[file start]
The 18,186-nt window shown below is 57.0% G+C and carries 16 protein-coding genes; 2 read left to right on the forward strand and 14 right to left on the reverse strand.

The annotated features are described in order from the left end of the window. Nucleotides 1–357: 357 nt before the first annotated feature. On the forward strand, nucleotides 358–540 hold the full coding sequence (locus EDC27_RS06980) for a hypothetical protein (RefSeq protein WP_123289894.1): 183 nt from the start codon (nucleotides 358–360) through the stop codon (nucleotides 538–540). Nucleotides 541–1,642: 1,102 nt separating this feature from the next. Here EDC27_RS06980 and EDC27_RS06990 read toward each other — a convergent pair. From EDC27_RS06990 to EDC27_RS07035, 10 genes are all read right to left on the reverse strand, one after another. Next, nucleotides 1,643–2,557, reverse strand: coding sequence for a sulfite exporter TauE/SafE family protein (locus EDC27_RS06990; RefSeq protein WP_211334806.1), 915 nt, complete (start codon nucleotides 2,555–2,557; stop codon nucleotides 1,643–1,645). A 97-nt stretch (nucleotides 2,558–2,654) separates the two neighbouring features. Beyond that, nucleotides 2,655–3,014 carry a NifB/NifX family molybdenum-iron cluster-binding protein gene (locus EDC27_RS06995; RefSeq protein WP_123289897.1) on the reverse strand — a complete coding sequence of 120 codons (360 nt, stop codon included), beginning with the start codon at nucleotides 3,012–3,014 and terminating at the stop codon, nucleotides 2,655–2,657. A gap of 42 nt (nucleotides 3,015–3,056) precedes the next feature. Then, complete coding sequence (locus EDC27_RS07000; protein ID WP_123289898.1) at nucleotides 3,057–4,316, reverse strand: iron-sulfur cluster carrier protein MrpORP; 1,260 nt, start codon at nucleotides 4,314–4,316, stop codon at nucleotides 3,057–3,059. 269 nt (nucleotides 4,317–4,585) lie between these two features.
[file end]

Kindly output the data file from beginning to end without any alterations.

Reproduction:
The 18,186-nt window shown below is 57.0% G+C and carries 16 protein-coding genes; 2 read left to right on the forward strand and 14 right to left on the reverse strand.

The annotated features are described in order from the left end of the window. Nucleotides 1–357: 357 nt before the first annotated feature. On the forward strand, nucleotides 358–540 hold the full coding sequence (locus EDC27_RS06980) for a hypothetical protein (RefSeq protein WP_123289894.1): 183 nt from the start codon (nucleotides 358–360) through the stop codon (nucleotides 538–540). Nucleotides 541–1,642: 1,102 nt separating this feature from the next. Here EDC27_RS06980 and EDC27_RS06990 read toward each other — a convergent pair. From EDC27_RS06990 to EDC27_RS07035, 10 genes are all read right to left on the reverse strand, one after another. Next, nucleotides 1,643–2,557, reverse strand: coding sequence for a sulfite exporter TauE/SafE family protein (locus EDC27_RS06990; RefSeq protein WP_211334806.1), 915 nt, complete (start codon nucleotides 2,555–2,557; stop codon nucleotides 1,643–1,645). A 97-nt stretch (nucleotides 2,558–2,654) separates the two neighbouring features. Beyond that, nucleotides 2,655–3,014 carry a NifB/NifX family molybdenum-iron cluster-binding protein gene (locus EDC27_RS06995; RefSeq protein WP_123289897.1) on the reverse strand — a complete coding sequence of 120 codons (360 nt, stop codon included), beginning with the start codon at nucleotides 3,012–3,014 and terminating at the stop codon, nucleotides 2,655–2,657. A gap of 42 nt (nucleotides 3,015–3,056) precedes the next feature. Then, complete coding sequence (locus EDC27_RS07000; protein ID WP_123289898.1) at nucleotides 3,057–4,316, reverse strand: iron-sulfur cluster carrier protein MrpORP; 1,260 nt, start codon at nucleotides 4,314–4,316, stop codon at nucleotides 3,057–3,059. 269 nt (nucleotides 4,317–4,585) lie between these two features.